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How Emma Vos expanded her worldview and became a double SIT student
May 3rd, 2022 | International Honors Program, SIT Graduate Institute, SIT Study Abroad
In true SIT spirit, Emma Vos is broadening her horizons. She completed SIT’s International Honors Program (IHP) in Social Innovation and Entrepreneurship in 2018, an interdisciplinary program that takes students to four continents to compare development, social change, and management. As Vos began to expand her understanding of global systems and their shortcomings, she built a community of like-minded peers and an academic support system that led her to pursue her MA in Climate Change and Global Sustainability at SIT Graduate Institute.
We caught up with her in the Galapagos Islands to learn how her studies are shaping her personally, academically, and professionally.
What made you pursue the IHP Social Innovation program, and what was your experience like?
As an undergrad, I had always found it quite challenging to commit to a specific discipline of study, so much so that my undergraduate degree ended up being an accumulation of credits from four different institutions. Once I had finally committed to a degree in global studies, the IHP Social Innovation curriculum arrived as the ideal marriage of themes and discourse to concretize links between the local and global. I began mapping myriad global system failings, their manifestations, and diverse responses to them. In many ways, IHP presented the type of interdisciplinarity study I always sought in an undergraduate program.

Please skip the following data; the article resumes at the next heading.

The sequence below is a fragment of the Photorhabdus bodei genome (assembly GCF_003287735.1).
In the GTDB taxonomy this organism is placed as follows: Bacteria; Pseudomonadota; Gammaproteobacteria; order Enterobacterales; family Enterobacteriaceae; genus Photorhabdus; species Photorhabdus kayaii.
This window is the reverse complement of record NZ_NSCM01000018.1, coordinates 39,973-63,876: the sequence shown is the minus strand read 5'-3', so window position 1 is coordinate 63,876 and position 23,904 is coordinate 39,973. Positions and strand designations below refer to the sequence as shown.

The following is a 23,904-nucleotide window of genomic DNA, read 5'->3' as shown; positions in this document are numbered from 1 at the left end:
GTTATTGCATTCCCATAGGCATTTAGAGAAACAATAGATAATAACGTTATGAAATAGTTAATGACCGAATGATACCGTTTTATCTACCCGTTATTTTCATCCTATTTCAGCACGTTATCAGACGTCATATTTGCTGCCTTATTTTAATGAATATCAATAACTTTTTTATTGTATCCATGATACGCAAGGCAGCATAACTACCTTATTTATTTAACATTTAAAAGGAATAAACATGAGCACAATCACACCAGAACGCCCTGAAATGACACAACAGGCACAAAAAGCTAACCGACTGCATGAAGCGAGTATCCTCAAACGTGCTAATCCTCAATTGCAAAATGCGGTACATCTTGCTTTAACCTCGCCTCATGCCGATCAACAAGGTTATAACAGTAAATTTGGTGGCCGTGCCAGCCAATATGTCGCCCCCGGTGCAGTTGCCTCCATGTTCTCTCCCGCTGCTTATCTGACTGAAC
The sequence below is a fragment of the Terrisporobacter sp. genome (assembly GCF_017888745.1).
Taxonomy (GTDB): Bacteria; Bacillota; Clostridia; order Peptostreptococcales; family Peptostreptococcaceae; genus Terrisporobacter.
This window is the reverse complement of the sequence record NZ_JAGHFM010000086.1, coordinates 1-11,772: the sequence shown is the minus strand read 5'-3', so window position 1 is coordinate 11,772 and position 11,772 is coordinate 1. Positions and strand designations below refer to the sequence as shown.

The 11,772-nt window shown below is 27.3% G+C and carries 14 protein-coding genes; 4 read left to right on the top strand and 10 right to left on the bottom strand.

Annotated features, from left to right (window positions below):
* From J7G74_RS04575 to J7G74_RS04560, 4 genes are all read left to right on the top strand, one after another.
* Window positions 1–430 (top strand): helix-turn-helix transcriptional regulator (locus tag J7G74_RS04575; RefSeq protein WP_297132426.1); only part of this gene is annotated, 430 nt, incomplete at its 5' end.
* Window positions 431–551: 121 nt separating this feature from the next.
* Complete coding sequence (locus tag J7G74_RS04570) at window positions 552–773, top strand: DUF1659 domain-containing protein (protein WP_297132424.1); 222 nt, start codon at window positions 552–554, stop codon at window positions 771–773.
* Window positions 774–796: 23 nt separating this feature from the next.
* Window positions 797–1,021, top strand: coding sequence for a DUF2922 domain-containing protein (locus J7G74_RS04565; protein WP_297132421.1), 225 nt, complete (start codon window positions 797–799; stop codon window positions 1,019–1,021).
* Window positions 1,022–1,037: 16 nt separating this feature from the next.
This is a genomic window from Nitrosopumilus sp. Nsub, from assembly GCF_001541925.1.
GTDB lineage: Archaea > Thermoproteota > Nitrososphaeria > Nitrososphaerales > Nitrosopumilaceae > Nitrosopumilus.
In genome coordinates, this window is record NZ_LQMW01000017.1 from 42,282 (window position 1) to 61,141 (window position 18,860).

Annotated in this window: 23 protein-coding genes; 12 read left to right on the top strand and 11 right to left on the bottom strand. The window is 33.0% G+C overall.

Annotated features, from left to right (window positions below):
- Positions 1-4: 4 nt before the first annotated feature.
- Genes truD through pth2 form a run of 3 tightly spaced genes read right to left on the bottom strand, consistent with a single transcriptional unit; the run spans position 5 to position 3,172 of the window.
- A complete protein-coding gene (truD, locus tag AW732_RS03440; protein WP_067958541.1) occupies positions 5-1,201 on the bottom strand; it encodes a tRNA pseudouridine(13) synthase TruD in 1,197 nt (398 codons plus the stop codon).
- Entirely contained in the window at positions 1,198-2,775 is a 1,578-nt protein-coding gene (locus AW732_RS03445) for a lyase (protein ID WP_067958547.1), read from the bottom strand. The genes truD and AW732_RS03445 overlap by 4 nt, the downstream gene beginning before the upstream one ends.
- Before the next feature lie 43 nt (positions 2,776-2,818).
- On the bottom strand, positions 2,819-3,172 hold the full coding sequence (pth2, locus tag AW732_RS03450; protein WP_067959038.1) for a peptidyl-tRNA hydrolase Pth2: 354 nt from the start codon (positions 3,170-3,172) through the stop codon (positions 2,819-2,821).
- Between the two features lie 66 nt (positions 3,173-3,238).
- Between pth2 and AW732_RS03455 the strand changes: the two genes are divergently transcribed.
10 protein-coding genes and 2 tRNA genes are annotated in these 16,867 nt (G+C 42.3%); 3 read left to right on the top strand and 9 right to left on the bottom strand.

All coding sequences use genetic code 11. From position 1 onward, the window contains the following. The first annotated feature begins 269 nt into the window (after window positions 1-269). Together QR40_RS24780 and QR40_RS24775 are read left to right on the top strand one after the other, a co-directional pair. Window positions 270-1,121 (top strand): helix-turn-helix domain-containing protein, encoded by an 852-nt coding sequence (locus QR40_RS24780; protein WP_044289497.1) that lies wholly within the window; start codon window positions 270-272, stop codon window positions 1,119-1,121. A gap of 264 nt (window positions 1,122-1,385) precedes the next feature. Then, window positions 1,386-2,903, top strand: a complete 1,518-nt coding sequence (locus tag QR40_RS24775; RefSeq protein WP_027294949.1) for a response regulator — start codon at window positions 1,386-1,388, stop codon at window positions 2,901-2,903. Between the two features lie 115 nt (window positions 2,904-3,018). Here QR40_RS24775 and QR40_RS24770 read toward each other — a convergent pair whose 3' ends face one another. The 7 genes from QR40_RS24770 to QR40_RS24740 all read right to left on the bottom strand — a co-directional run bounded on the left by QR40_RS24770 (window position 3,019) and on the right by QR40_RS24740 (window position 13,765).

What was a significant lesson or experience you took away during your time in the program?
The program took our cohort to San Francisco, Kampala, New Delhi, and Sao Paulo. Being able to start drawing connections between such diverse places, each with nuanced sociopolitical realities, even back then, became a core underpinning of my future thinking and work. More specifically, IHP stressed the importance of building dialogue and projects between international communities and contexts. This lesson has become a lasting source of inspiration for me and the work I pursue.
After completing that program, you decided to pursue your master’s degree in Climate Change and Global Sustainability with SIT. What made you want to study these fields?